family fall bike ride

    By making exercise a regular and enjoyable part of your life this fall, it will become a healthy (and helpful) habit by the time holiday season strikes.

    So – what’s your favorite way to exercise outdoors?

  • 09Oct

    Today’s post was contributed by Alissa Palladino, RD, LD.

    notes from the kitchen

    The signs of fall are undeniable, from the cooler weather and leaves changing colors to pumpkin-flavored versions of just about everything! Good Measure Meals is marking the change of seasons by launching its fall/winter menu. You’ll still find many of your favorite meals, with the addition of seasonal vegetables and fall-inspired flavors. Here’s the inside scoop on some of our new items for autumn.

    It’s all about orange vegetables this season. High in vitamins A and C, fiber and potassium, nutritional powerhouses like butternut squash and sweet potatoes will help protect your eyes, support your immune system, regulate blood sugar and cholesterol levels, and promote heart health. Plus, beta-carotene, the pro-vitamin A pigment that gives these veggies their bright orange color, is a powerful antioxidant.

    You’ll find roasted butternut squash and oven roasted sweet potatoes on our fall/winter menu as tasty and nutritious side dishes at lunch and dinner. They also make appearances as main dishes in creamy Butternut Squash Ravioli and a returning favorite, Sweet Potato Spinach Burgers.
    sweet potatoes

    squash2

    Another seasonal vegetable to look for this fall are Brussels sprouts. Packed with fiber, vitamin C and folate, these cruciferous vegetables don’t deserve their bad rep! They’re delicious roasted, which is exactly how you’ll find them as a savory side dish to our lunch and dinner meals.

    brussels1
    Some breakfast staples also get a fresh fall makeover with the addition of cranberries, in season during Fall/Winter. From orange cranberry scones to cranberry maple sauce for dipping French toast sticks, you’ll get a perfect balance of sweet and tart flavors and a good source of vitamin C and fiber to power up your morning.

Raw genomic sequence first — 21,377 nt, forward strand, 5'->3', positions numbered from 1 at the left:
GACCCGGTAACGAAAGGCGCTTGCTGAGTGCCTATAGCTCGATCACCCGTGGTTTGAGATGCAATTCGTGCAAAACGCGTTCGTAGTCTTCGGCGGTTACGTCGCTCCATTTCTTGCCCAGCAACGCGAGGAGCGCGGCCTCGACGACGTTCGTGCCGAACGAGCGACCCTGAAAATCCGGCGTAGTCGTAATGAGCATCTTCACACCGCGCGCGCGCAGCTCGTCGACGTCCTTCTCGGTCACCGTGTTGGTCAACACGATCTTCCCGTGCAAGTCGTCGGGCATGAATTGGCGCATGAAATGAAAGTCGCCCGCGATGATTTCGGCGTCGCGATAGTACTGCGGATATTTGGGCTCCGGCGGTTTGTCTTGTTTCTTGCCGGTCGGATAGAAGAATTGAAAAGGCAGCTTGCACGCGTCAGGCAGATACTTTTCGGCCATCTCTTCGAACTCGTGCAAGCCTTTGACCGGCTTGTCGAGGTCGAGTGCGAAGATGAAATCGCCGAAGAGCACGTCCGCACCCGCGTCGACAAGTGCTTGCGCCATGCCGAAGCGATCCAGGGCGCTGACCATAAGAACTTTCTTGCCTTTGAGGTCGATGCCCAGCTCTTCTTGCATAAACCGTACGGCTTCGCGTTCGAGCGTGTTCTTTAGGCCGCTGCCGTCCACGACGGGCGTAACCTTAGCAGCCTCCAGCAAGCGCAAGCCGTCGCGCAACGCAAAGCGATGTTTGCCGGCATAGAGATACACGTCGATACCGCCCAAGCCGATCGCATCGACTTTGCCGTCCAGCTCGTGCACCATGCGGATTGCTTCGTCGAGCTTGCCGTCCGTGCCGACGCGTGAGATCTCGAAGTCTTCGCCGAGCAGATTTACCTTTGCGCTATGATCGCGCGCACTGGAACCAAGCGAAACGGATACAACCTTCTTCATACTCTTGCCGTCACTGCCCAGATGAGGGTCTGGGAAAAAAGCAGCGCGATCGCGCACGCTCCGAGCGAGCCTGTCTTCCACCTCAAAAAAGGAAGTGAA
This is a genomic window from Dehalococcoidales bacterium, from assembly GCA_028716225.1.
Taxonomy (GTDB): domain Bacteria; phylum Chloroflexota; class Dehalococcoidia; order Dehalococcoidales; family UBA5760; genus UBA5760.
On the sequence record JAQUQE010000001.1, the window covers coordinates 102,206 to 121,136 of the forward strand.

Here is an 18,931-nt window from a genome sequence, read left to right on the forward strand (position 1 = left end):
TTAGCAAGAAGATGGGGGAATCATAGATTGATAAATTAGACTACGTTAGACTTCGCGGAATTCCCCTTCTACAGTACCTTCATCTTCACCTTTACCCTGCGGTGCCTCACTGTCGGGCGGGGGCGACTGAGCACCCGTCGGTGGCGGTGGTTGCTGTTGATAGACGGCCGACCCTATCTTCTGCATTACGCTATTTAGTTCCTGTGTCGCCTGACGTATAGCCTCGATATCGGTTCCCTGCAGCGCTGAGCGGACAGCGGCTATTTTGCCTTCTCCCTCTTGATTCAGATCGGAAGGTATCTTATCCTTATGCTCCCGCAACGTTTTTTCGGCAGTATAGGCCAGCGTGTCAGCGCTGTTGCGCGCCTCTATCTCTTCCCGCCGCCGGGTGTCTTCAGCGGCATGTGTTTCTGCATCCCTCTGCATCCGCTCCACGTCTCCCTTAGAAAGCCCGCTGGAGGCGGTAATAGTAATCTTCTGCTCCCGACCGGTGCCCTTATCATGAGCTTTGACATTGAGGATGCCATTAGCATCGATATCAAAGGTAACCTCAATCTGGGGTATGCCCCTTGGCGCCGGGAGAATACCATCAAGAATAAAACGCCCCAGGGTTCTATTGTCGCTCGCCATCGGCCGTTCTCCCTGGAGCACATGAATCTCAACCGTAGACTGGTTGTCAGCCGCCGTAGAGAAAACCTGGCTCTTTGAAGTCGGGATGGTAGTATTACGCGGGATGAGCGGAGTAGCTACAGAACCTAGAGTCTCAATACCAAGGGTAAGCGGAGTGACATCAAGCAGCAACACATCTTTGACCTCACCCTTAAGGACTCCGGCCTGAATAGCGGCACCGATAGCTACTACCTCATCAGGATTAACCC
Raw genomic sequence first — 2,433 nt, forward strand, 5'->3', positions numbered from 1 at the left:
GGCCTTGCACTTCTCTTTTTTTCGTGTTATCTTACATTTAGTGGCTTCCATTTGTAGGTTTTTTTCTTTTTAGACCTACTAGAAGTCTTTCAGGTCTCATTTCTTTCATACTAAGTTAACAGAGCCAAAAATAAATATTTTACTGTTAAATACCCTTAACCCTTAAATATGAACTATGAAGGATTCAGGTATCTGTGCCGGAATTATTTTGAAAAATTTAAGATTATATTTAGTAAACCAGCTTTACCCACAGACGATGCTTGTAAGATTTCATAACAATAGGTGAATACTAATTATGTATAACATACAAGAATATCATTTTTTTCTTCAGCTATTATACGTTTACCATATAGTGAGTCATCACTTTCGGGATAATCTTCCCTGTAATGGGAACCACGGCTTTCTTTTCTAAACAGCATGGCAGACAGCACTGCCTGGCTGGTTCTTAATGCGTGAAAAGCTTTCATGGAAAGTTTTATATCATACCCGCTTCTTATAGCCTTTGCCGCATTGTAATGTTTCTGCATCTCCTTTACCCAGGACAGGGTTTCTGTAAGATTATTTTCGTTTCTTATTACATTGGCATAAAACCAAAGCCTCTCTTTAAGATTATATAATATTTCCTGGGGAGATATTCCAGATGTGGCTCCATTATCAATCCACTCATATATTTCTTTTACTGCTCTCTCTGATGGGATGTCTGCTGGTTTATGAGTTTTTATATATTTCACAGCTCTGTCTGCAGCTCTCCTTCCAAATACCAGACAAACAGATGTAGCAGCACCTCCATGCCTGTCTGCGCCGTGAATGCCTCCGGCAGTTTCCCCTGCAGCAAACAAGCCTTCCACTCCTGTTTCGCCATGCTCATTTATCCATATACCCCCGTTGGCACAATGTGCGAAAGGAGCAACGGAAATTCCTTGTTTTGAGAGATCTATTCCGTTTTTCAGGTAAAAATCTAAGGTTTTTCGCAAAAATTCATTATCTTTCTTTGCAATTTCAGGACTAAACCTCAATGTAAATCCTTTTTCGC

cran2

    cran3
    Start the season off right and enjoy the fresh favors of fall with Good Measure Meals!

  • 18Sep

    notes from the kitchen

    When it comes to food, sometimes it feels like a choice between what tastes good and what we know is good for us. With Good Measure Meals, you don’t have to sacrifice flavor OR your health goals. Check out these healthy, fresh and still-delicious takes on classic comfort-food favorites, featured in next week’s menu!

    Asian-Inspired Turkey and Chicken Meatloaf, with Wasabi Mashed Potatoes and Edamame Succotash

    Asian Meatloaf_crop_editYour mom’s meatloaf and mashed potatoes, only better! Made with turkey and chicken instead of beef, this meatloaf is lower in fat but still high in protein, moist, and full of flavor! The kick from the wasabi means you won’t miss all the butter and whole milk that typically make mashed potatoes loaded with artery-clogging saturated fat. Even traditional succotash gets a healthy makeover thanks to the addition of edamame, or soybeans, which are full of fiber and a great plant source of complete protein. Eat up!

    Cheese Lasagna with Marinara Sauce served with a side of Zucchini and an Oat Bran Roll with Smart Balance Spread

    Zucchini on the wooden tablePortion control is key to creating a lighter and leaner version of this Italian favorite. Marinara sauce is an excellent source of the carotenoid lycopene, a potent antioxidant that offers protection against many cancers and is actually better absorbed when cooked and consumed with some fat (thanks, cheese!).
    The dinner rolls gets a boost of healthful soluble fiber from oat bran, which can help lower “bad” cholesterol, stabilize blood sugar, and promote regular bowel movements. Rounding out the meal is zucchini—a good source of potassium and vitamin C. High in water and low in calories, it will fill you up without weighing you down.

    Buon appetito!

     

     

    Today’s post was contributed by Alissa Palladino, RD, LD.